MEDIA PROFILE: Honey earns respect from urban women and PR execsalike

As the economy continues to slump, niche magazines begin to show

their staying power. In particular, Honey is beginning to find its voice

in the relatively untapped minority market. James Chase reports.

Launched in March 1999 as a quarterly, Honey is making sweet progress in

the ethnic consumer market.

The fashion and entertainment magazine is aimed at well-educated,

stylish, in-the-know urban women aged 18-34. And while its core

readership is African-American, Honey is designed to have a broader,

multicultural appeal.

Vanguarde Media, which also owns Heart & Soul, bought Honey in early

2000, and upped its frequency to 10 issues a year. It now has more than

160,000 subscribers and a rate base of 250,000, which is projected to

top 350,000 next year.

Editor-in-chief Amy DuBois Barnett attributes this success to Honey's

"unique" position in what is still a relatively untapped market. "Urban

culture drives popular culture, and many companies are recognizing the

need to market toward a 'minority population,' especially in the current

economic climate," says Barnett. "But there are still very few places to

market to this demographic. Honey really has its ear to the ground."

Barnett joined Honey from Essence in the summer of 2000, and is largely

responsible for moving the title forward. In March of this year, she

fronted a redesign that saw a new logo and fresher look. "We wanted it

to better represent the perspective of young, urban women," she

explains. "It should be smart, fun, and beautiful. Readers should be

visually engaged and excited by provocative features."

Such excitement and provocation has been provided by recent cover

stories about Lisa "Left-Eye" Lopes dealing with demons, and Mary J.

Blige "getting down." Regular editorial sections include Fusion, a sort

of roundup of entertainment, Profile, the fashion section, and Surface,

which hosts beauty ideas and products. Much of the content is

intrinsically linked to music.

Not surprisingly, Honey gets "tons and tons" of pitches from PR people -

usually beauty ideas, products, and celebrity plugs. And Barnett's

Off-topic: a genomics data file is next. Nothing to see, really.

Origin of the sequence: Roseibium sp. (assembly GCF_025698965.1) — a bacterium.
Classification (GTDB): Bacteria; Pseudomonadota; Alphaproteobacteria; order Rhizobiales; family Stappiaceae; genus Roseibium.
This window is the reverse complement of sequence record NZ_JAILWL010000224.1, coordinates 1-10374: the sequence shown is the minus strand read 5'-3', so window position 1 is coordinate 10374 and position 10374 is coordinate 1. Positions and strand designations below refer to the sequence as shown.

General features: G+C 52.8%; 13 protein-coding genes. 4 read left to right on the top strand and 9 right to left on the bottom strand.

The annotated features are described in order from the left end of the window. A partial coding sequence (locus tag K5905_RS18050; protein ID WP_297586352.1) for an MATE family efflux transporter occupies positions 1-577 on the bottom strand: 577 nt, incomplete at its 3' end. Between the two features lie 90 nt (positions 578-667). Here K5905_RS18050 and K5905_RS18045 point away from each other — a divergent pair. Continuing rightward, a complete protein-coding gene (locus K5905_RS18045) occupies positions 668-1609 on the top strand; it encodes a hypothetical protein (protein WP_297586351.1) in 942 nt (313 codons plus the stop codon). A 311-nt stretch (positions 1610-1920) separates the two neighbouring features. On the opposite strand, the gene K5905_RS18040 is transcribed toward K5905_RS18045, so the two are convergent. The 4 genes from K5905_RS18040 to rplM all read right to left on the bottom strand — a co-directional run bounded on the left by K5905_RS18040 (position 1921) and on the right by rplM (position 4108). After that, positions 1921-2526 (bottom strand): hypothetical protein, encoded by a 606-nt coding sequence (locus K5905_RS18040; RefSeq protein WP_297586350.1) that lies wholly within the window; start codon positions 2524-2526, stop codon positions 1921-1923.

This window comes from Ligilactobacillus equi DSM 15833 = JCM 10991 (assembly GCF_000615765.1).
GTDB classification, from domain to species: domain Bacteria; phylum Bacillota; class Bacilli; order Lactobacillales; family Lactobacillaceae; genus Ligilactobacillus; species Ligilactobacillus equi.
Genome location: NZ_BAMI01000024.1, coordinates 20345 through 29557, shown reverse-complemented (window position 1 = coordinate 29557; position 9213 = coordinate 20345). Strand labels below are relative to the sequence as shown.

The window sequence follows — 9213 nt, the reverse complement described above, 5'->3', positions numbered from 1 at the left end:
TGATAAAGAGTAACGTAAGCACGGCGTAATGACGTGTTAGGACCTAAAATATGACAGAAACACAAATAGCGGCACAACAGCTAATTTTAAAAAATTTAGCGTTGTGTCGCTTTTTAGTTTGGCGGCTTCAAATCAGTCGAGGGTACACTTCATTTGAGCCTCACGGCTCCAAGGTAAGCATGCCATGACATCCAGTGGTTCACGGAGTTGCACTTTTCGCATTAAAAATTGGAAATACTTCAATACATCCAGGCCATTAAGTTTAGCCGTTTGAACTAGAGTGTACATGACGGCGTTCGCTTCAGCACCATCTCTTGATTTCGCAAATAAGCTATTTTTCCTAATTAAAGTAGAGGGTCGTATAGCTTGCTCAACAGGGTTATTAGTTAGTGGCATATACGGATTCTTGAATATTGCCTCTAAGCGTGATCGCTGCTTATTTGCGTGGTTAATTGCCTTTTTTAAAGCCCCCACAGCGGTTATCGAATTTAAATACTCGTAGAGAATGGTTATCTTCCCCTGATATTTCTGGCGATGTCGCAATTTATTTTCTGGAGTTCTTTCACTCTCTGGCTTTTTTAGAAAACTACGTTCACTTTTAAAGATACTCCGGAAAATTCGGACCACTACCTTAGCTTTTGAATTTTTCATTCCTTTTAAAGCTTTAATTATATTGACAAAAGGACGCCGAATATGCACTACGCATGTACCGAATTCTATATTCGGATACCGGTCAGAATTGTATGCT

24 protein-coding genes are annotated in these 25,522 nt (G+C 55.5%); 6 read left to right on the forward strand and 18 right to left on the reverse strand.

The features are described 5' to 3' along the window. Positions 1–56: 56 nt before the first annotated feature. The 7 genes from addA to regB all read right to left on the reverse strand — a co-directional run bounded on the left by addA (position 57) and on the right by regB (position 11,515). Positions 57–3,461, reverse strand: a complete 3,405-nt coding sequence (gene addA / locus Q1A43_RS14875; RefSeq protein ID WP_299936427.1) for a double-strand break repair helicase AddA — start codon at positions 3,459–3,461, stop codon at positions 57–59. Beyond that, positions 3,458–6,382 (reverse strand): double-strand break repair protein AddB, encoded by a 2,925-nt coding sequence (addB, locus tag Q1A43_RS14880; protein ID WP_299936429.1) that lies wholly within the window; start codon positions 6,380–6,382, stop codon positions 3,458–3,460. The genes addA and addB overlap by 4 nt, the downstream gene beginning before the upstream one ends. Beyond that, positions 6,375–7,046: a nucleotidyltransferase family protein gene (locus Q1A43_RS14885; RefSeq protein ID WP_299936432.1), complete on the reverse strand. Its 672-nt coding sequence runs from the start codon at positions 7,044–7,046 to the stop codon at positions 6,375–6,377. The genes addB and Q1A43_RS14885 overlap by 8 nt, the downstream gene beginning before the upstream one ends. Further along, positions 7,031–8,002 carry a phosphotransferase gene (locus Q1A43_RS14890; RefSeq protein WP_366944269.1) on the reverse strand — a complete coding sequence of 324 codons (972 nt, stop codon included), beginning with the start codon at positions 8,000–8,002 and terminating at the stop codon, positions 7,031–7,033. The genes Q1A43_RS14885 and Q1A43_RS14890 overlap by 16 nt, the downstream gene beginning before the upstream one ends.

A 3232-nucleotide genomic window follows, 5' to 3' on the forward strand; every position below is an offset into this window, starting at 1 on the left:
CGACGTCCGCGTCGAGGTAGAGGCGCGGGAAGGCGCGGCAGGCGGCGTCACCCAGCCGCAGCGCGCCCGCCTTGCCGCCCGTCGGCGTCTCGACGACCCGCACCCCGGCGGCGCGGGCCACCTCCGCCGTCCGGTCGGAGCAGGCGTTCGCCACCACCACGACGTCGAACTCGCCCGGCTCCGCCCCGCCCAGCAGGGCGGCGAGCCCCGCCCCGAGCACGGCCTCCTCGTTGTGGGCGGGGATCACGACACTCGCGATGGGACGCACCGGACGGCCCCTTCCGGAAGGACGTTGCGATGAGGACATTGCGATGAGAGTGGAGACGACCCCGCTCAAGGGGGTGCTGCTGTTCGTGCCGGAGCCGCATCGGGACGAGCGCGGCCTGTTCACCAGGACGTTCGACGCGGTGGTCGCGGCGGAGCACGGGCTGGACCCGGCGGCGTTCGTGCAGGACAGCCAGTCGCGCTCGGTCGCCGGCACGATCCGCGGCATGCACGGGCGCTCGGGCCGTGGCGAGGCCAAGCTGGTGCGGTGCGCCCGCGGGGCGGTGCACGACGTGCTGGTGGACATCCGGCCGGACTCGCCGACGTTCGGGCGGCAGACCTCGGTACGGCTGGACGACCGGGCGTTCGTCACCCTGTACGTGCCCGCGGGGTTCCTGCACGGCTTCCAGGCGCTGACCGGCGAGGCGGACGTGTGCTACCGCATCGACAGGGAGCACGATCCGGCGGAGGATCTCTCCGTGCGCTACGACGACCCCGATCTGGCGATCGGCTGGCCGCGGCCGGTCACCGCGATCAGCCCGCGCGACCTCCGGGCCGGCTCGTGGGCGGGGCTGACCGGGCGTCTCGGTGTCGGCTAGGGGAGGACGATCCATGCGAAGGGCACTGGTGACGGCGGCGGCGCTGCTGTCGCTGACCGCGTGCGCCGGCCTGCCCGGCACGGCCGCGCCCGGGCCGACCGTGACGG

attitude is encouraging: "I'm never maddened by it," she says, "just a

little overwhelmed sometimes." In fact, Barnett makes a point to look at

every pitch. "It helps us keep abreast of what's going on. We can't

possibly know everything."

Of course, there is a right and a wrong way to submit an idea. Barnett

suggests checking the masthead for the relevant section editor, before

sending a good, informative media kit and cover letter, along with a

product sample. It's a good idea to make a follow-up call a week or two

later, she adds.

Barnett is always appreciative of publicists who have taken time to read

through the magazine carefully and familiarize themselves with its


"We like well-informed, specific pitches," she says. "If someone can

make suggestions about where a story or product would fit best, then we

are more likely to take an idea on board."

Phone calls should be avoided, at least for the first contact, and PR

people should also bear in mind that content is planned three to four

months in advance. However, the editorial calendar is not set in stone,

so there is room for adaptation. For example, Barnett had interviewed

singer/actress/model Aaliyah for a future cover story. But after the

star was tragically killed in a plane crash, the piece was adapted into

a tribute to her life and work, and was brought forward to the current

November issue.

Despite the harsh economy, epitomized by the recent high-profile closure

of Mademoiselle, Honey certainly won't be shrinking. While Barnett says

there will be no major changes, she expects the magazine to get "fatter"

in the new year, as advertising gathers momentum. "We've only been

around for a couple of years, so we're doing really well."

And the hive that makes Honey is buzzing. "We have a blast," says queen

bee Barnett. "We literally laugh all day long. All the staff fit the

demographic of our core reader - we are the magazine." And, of course,

that means accepting more than a few of the invitations that come their

way. "If you're going to be a voice for young, urban women," adds

Barnett, "you have to know where they are going out, what they are

wearing - and, yes, what they are drinking."


Honey magazine

Address: 315 Park Avenue South, 11th floor, NY, NY 10010

Tel: (646) 654-4200

Fax: (646) 654-4220



Editor-In-chief: Amy DuBois Barnett

Executive editor: Angela Burt-Murray

Features editor: Denene Millner

Entertainment editor: Joyce E. Davis

Associate beauty editor: Mia Stokes

Fashion director: Michaela Angela Davis

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